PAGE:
AGENCY CONTACT INFORMATION
Arizona Department of Health Services
Authority - Transferred
The Anatomy Board was created by Laws 1951, Chapter 144. Its responsibilities were assumed by the Arizona Department of Health Services (ADHS) in 1974.
ADHS absorbed a number of agencies including the State Department of Health, Arizona Health Planning Authority, Crippled Children’s Services, Arizona State Hospital, Pioneers’ Home and Hospital, and the Anatomy Board.
The purpose of the 1973 act was to integrate health services to reduce duplication of administrative efforts, services and expenditures and promote a means for people with health problems to find a solution in a single department’s coordinated service. (Laws 1973, Chapter 158 – Purpose)
The authority, funding, functions and programs that were repealed and transferred to ADHS were allowed to continue for a period of time in order to allow for establishment of the new agency. An executive order certifying a plan of assumption was required in order to establish an effective date for the new agency. Governor Jack Williams issued a series of executive orders in 1974 (See EO 74-2, EO 74-3, EO 74-4, and EO 74-6).
The Anatomy Board (Board) was created for the purpose of distributing dead human bodies to qualified institutions and persons for scientific purposes related to medicine and dentistry. The measure applied only to bodies that would be buried at public expense and specified exemptions for those persons who had made a request to be buried or cremated or whose bodies were claimed by relatives or friends. The measure also exempted bodies of those who had died from smallpox, diphtheria or scarlet fever.
The Board consisted of five members appointed by the Governor. When created in 1951,the members included one faculty member from the University of Arizona (U of A); one faculty member from the Arizona State College at Tempe; one member of the Arizona medical profession; one practicing member of the Arizona dental profession; and the Arizona Director of Public Health, who served as chairman. Membership was modified in 1967 to name the Board chairman as the dean of the U of A medical school rather than the Arizona Director of Public Health. The measure also made conforming changes to: 1) clarify that the faculty member from the U of A had to be someone other than the dean of the medical school and 2) reflect the name change of the Arizona State College at Tempe to Arizona State University.
The Board was authorized to receive or direct the delivery of bodies to hospitals, colleges and universities, physicians, surgeons and dentists. The Board was required to establish record keeping requirements and to adopt rules, regulations and procedures. A violation was classified as a misdemeanor and carried a fine of at least $100, but not more than $1,000.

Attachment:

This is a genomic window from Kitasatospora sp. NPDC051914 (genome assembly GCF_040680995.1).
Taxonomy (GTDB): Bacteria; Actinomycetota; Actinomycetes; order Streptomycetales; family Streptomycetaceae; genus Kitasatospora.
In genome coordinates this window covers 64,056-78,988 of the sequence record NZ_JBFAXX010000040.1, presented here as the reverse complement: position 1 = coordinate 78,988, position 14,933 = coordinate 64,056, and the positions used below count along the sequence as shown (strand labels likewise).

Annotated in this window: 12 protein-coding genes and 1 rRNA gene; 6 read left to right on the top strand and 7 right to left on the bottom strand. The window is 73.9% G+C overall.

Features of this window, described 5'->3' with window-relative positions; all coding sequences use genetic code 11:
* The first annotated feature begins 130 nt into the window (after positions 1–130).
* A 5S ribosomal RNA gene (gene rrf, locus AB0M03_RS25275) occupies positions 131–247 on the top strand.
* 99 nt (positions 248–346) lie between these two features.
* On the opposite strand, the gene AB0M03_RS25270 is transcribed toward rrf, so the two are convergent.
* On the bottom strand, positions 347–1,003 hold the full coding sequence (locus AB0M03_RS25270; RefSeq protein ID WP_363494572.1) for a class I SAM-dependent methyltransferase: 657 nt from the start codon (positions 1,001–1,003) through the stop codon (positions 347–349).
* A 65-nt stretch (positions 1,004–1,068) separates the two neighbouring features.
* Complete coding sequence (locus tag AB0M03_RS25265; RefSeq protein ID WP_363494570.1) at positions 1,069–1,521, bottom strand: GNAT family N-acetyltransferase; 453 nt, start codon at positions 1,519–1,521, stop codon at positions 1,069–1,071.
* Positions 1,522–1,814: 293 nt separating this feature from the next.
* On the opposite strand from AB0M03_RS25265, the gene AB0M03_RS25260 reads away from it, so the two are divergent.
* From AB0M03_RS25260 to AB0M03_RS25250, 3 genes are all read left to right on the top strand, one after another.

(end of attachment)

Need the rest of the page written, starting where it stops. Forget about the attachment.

Laws 1951, Chapter 144 created the five-member Anatomy Board and authorized the disposal of dead human bodies for scientific purposes. The measure outlined specific procedures relating to notification requirements, receipt and delivery of bodies; exceptions; expenses; record-keeping, rules and regulations; and penalties. The measure included an emergency clause and became effective when signed by the Governor on March 29, 1951.
Laws 1967, Chapter 23 designated the chairman of the Board as the dean of the medical school at the U of A, modified language related to selection of the faculty member from the U of A, and made a conforming change to reflect the name change of Arizona State University.
Laws 1973, Chapter 158, section 317 repealed the Anatomy Board and transferred its duties to the Arizona Department of Health Services, which was established by the 1973 measure. The Director of ADHS was required to work with a legislative committee until July 1, 1975 regarding organization and operation of the new department. The provisions of law relating to disposal of bodies subject to burial at public expense were retained essentially as written in 1951 (A.R.S. §§36-803 to 36-808). In addition, a section relating to disposal of the body of a person executed at state prison not claimed by relatives or friends was incorporated as A.R.S. §36-805.
Laws 1978, Chapter 201 classified violation of a rule as a petty offense, rather than a misdemeanor, and eliminated the fine.
Related collections at Arizona State Archives
- Record Group 050 – Arizona Department of Health Services